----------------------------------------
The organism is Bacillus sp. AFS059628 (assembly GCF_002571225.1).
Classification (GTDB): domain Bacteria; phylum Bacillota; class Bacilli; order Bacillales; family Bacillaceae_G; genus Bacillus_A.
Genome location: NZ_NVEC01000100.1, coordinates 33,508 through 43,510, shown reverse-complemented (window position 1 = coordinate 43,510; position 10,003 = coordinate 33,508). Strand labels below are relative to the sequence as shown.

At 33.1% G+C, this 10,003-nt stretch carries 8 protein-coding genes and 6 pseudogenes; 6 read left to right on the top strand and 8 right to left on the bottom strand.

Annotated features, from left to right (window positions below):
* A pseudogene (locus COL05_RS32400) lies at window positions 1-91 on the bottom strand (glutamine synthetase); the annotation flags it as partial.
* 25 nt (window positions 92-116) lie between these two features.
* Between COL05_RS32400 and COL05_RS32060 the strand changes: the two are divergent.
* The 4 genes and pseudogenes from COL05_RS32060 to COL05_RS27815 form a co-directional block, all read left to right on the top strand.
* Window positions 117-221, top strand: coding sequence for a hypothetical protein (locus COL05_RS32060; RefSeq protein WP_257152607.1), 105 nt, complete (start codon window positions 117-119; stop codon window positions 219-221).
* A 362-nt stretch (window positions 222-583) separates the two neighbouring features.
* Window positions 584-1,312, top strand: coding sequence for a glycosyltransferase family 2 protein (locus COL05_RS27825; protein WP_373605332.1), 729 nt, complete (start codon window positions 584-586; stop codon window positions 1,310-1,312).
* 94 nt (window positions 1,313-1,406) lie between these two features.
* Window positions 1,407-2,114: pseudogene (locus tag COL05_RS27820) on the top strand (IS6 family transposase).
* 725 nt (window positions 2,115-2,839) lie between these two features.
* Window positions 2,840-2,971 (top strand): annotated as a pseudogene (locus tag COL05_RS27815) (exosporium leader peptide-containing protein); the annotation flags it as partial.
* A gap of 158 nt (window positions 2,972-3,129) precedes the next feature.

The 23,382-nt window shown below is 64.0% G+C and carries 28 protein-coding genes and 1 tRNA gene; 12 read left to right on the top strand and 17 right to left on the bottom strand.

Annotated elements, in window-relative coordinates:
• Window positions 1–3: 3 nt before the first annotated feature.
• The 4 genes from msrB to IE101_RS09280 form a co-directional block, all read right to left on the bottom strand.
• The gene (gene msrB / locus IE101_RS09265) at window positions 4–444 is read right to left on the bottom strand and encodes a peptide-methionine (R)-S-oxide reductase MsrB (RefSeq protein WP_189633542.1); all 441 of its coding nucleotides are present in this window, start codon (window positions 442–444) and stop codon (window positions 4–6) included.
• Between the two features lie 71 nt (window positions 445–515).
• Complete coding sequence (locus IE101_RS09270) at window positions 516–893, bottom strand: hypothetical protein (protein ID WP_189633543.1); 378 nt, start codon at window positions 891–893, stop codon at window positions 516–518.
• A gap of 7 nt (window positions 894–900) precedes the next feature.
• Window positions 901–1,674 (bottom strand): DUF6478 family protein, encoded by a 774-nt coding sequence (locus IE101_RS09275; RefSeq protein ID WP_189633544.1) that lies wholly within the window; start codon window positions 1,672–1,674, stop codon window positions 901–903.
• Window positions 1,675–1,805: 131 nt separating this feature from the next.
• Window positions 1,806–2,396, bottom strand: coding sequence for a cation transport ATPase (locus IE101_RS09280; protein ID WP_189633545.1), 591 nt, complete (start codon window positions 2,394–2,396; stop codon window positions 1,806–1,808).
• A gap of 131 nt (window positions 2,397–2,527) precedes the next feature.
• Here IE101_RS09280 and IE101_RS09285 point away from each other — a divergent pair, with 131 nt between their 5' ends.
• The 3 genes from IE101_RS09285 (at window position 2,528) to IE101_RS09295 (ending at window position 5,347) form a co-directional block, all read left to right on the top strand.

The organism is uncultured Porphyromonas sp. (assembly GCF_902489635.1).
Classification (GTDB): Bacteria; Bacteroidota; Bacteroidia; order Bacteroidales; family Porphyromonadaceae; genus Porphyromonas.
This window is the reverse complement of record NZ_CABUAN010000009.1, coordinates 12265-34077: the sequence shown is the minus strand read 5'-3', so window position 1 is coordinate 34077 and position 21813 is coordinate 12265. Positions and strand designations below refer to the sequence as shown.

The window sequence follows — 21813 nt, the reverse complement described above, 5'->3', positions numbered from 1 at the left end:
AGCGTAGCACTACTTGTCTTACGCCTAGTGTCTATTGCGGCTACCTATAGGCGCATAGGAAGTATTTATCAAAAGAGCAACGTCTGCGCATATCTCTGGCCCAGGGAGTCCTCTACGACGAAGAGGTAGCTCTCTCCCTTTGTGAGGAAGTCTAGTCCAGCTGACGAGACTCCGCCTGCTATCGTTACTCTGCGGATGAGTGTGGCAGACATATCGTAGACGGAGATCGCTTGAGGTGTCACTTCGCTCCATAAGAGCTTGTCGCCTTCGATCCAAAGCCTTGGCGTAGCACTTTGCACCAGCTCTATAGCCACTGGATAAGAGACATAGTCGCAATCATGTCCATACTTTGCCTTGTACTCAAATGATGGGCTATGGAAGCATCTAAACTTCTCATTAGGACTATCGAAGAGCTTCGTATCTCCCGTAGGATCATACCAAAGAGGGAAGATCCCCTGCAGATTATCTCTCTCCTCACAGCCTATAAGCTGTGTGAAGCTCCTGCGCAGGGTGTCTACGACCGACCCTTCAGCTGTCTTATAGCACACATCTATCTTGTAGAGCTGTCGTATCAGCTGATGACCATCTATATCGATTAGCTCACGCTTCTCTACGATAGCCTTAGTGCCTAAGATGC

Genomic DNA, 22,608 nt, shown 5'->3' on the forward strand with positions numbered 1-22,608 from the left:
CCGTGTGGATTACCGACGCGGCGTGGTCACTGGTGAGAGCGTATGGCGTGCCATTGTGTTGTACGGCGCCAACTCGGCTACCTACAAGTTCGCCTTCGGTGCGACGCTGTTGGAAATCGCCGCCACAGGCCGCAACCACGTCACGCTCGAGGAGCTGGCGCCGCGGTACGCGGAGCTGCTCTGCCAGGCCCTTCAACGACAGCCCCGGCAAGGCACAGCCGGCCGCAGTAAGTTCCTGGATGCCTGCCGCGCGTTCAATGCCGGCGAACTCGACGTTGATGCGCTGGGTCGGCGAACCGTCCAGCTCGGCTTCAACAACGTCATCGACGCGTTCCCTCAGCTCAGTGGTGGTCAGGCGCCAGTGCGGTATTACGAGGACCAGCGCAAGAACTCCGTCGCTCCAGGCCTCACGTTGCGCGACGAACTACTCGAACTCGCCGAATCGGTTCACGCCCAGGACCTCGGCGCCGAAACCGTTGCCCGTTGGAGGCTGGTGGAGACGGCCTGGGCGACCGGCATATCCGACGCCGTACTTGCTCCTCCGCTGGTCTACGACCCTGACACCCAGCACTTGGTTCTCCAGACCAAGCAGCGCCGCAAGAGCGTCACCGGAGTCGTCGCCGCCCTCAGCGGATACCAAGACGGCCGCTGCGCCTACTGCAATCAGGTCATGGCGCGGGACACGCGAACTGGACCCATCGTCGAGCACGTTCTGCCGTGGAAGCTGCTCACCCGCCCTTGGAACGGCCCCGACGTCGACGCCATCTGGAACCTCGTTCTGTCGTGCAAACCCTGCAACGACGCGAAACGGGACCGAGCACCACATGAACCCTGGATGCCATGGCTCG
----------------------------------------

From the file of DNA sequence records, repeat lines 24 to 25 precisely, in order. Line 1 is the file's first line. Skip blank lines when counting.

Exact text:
• Complete coding sequence (locus IE101_RS09270) at window positions 516–893, bottom strand: hypothetical protein (protein ID WP_189633543.1); 378 nt, start codon at window positions 891–893, stop codon at window positions 516–518.
• A gap of 7 nt (window positions 894–900) precedes the next feature.